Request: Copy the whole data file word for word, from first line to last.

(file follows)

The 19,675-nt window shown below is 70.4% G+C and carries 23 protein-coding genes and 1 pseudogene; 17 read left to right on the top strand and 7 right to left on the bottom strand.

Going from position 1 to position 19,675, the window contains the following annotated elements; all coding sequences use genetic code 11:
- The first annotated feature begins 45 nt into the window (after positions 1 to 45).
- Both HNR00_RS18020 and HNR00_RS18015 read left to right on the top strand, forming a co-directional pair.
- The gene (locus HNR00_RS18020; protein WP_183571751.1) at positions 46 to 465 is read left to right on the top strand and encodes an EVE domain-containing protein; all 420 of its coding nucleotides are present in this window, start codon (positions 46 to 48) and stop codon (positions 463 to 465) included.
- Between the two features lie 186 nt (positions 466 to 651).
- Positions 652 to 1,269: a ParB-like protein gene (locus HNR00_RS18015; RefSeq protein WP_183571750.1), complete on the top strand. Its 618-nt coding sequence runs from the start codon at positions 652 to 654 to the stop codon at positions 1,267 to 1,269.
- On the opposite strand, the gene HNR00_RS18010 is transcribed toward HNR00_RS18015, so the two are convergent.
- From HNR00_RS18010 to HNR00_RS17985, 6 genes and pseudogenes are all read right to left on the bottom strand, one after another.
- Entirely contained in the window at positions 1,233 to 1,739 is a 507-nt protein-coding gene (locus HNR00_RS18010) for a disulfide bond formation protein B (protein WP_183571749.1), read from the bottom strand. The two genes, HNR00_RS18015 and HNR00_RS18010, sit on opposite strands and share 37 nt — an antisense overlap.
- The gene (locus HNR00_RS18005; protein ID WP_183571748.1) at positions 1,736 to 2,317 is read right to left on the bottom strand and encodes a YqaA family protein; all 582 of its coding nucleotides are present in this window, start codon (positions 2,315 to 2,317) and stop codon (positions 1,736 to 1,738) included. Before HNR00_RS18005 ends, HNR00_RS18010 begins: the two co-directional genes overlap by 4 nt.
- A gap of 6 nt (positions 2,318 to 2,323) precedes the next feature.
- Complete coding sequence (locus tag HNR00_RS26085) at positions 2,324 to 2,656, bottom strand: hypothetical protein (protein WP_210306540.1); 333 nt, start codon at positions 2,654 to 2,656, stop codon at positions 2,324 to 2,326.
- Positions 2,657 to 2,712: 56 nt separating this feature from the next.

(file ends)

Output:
The 19,675-nt window shown below is 70.4% G+C and carries 23 protein-coding genes and 1 pseudogene; 17 read left to right on the top strand and 7 right to left on the bottom strand.

Going from position 1 to position 19,675, the window contains the following annotated elements; all coding sequences use genetic code 11:
- The first annotated feature begins 45 nt into the window (after positions 1 to 45).
- Both HNR00_RS18020 and HNR00_RS18015 read left to right on the top strand, forming a co-directional pair.
- The gene (locus HNR00_RS18020; protein WP_183571751.1) at positions 46 to 465 is read left to right on the top strand and encodes an EVE domain-containing protein; all 420 of its coding nucleotides are present in this window, start codon (positions 46 to 48) and stop codon (positions 463 to 465) included.
- Between the two features lie 186 nt (positions 466 to 651).
- Positions 652 to 1,269: a ParB-like protein gene (locus HNR00_RS18015; RefSeq protein WP_183571750.1), complete on the top strand. Its 618-nt coding sequence runs from the start codon at positions 652 to 654 to the stop codon at positions 1,267 to 1,269.
- On the opposite strand, the gene HNR00_RS18010 is transcribed toward HNR00_RS18015, so the two are convergent.
- From HNR00_RS18010 to HNR00_RS17985, 6 genes and pseudogenes are all read right to left on the bottom strand, one after another.
- Entirely contained in the window at positions 1,233 to 1,739 is a 507-nt protein-coding gene (locus HNR00_RS18010) for a disulfide bond formation protein B (protein WP_183571749.1), read from the bottom strand. The two genes, HNR00_RS18015 and HNR00_RS18010, sit on opposite strands and share 37 nt — an antisense overlap.
- The gene (locus HNR00_RS18005; protein ID WP_183571748.1) at positions 1,736 to 2,317 is read right to left on the bottom strand and encodes a YqaA family protein; all 582 of its coding nucleotides are present in this window, start codon (positions 2,315 to 2,317) and stop codon (positions 1,736 to 1,738) included. Before HNR00_RS18005 ends, HNR00_RS18010 begins: the two co-directional genes overlap by 4 nt.
- A gap of 6 nt (positions 2,318 to 2,323) precedes the next feature.
- Complete coding sequence (locus tag HNR00_RS26085) at positions 2,324 to 2,656, bottom strand: hypothetical protein (protein WP_210306540.1); 333 nt, start codon at positions 2,654 to 2,656, stop codon at positions 2,324 to 2,326.
- Positions 2,657 to 2,712: 56 nt separating this feature from the next.